Category Archives: Historic gardens

The Jardins d’Essais, Rabat’s Historic Botanical Gardens, Part II: The Andalusian Garden

The city of Rabat, capital of Morocco, is a Unesco World Heritage site, and the Jardins d’Essai Botaniques, literally meaning Gardens of Botanical Trials, was classified a national heritage site in 1992.

These gardens were created between 1914 and 1919, under a joint initiative of the sultan  Moulay Hafid and the French Protectorate. They were designed by one of my favorite garden architects, Jean-Claude Nicolas Forestier, best known for the Rose Garden and the Iris Garden of Bagatelle outside Paris, but who created gardens in Spain and Morocco in addition to his city planning work as a French public servant, laying out the plans for the modern cities of Morocco.

The gardens were reopened by the current King in 2013, following extensive renovations after years of neglect. They include over 650 species of plants, including rare varieties of tropical, sub-tropical, and succulents, and an arboretum.

The Jardins d’Essais are separated by a road into two distinct gardens.  the western side includes the Moorish garden and museum, while the eastern garden is a bit larger and more formal, with distinct garden areas for various types of plants.

Jardins d'Essais, Botanical Gardens, Rabat, Morocco

Because there is a good bit to see here, I am dividing this into several posts, and this is the second post on the western gardens.

Forestier was intensely influenced by the gardens of Andalusia, in particular the presence of water. He recreated for example the water canal running down the stairs of the Generalife in Granada, in the stairs of the Larribal Gardens he created in Barcelona. Here, he gives us a typical Andalusian garden, complete with plantings, water features, and a Moorish house used as the garden museum.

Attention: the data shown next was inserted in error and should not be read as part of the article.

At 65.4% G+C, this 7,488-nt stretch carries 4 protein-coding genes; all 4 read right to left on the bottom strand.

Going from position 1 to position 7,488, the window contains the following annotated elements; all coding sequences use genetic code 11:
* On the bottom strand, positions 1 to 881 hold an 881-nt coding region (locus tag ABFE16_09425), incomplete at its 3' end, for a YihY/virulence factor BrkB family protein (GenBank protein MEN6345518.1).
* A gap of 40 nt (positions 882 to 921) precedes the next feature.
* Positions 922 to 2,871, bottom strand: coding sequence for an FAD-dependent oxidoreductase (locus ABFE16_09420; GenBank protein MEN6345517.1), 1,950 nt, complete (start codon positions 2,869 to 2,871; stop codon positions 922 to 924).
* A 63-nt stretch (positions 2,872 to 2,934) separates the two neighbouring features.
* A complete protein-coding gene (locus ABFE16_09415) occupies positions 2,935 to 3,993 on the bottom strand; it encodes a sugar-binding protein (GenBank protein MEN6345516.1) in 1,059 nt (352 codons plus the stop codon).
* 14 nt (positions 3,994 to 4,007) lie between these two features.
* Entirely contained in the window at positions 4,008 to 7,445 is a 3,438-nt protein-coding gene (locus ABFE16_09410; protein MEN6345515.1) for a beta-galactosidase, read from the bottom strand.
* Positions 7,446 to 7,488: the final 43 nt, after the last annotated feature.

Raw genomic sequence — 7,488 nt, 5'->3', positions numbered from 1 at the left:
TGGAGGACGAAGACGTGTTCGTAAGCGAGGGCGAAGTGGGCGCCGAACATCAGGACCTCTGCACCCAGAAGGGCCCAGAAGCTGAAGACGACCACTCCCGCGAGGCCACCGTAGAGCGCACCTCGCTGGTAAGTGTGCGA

Jardins d'Essais, Botanical Gardens, Rabat, Morocco

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Jardins d'Essais, Botanical Gardens, Rabat, Morocco

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The Jardins d’Essais: Rabat’s Historic Botanical Gardens, Part I

The city of Rabat, capital of Morocco, is a Unesco World Heritage site, and the Jardins d’Essai Botaniques, literally meaning Gardens of Botanical Trials, was classified a national heritage site in 1992.

These gardens were created between 1914 and 1919, under a joint initiative of the sultan  Moulay Hafid and the French Protectorate. They were designed by one of my favorite garden architects, Jean-Claude Nicolas Forestier, best known for the Rose Garden and the Iris Garden of Bagatelle outside Paris, but who created gardens in Spain and Morocco in addition to his city planning work as a French public servant, laying out the plans for the modern cities of Morocco.

The gardens were reopened by the current King in 2013, following extensive renovations after years of neglect. They include over 650 species of plants, including rare varieties of tropical, sub-tropical, and succulents, and an arboretum.

The Jardins d’Essais are separated by a road into two distinct gardens.  the western side includes the Moorish garden and museum, while the eastern garden is a bit larger and more formal, with distinct garden areas for various types of plants.

Jardins d'Essais, Botanical Gardens, Rabat, Morocco

Because there is a good bit to see here, I am dividing this into several posts, and this is the first post on the western gardens.

While inaugurated in 2013, much work remained to bring these gardens back to their former glory, and it is visible in particular in the western gardens were large areas remain to be cleaned up, and others have been planted or replanted in recent years so the specimens are still quite small. But while wandering down the alleys, Forestier’s signature style is unmistakable in the way he creates intimate garden spaces tucked away everywhere, and blends plantings and garden structures seamlessly for an element of surprise.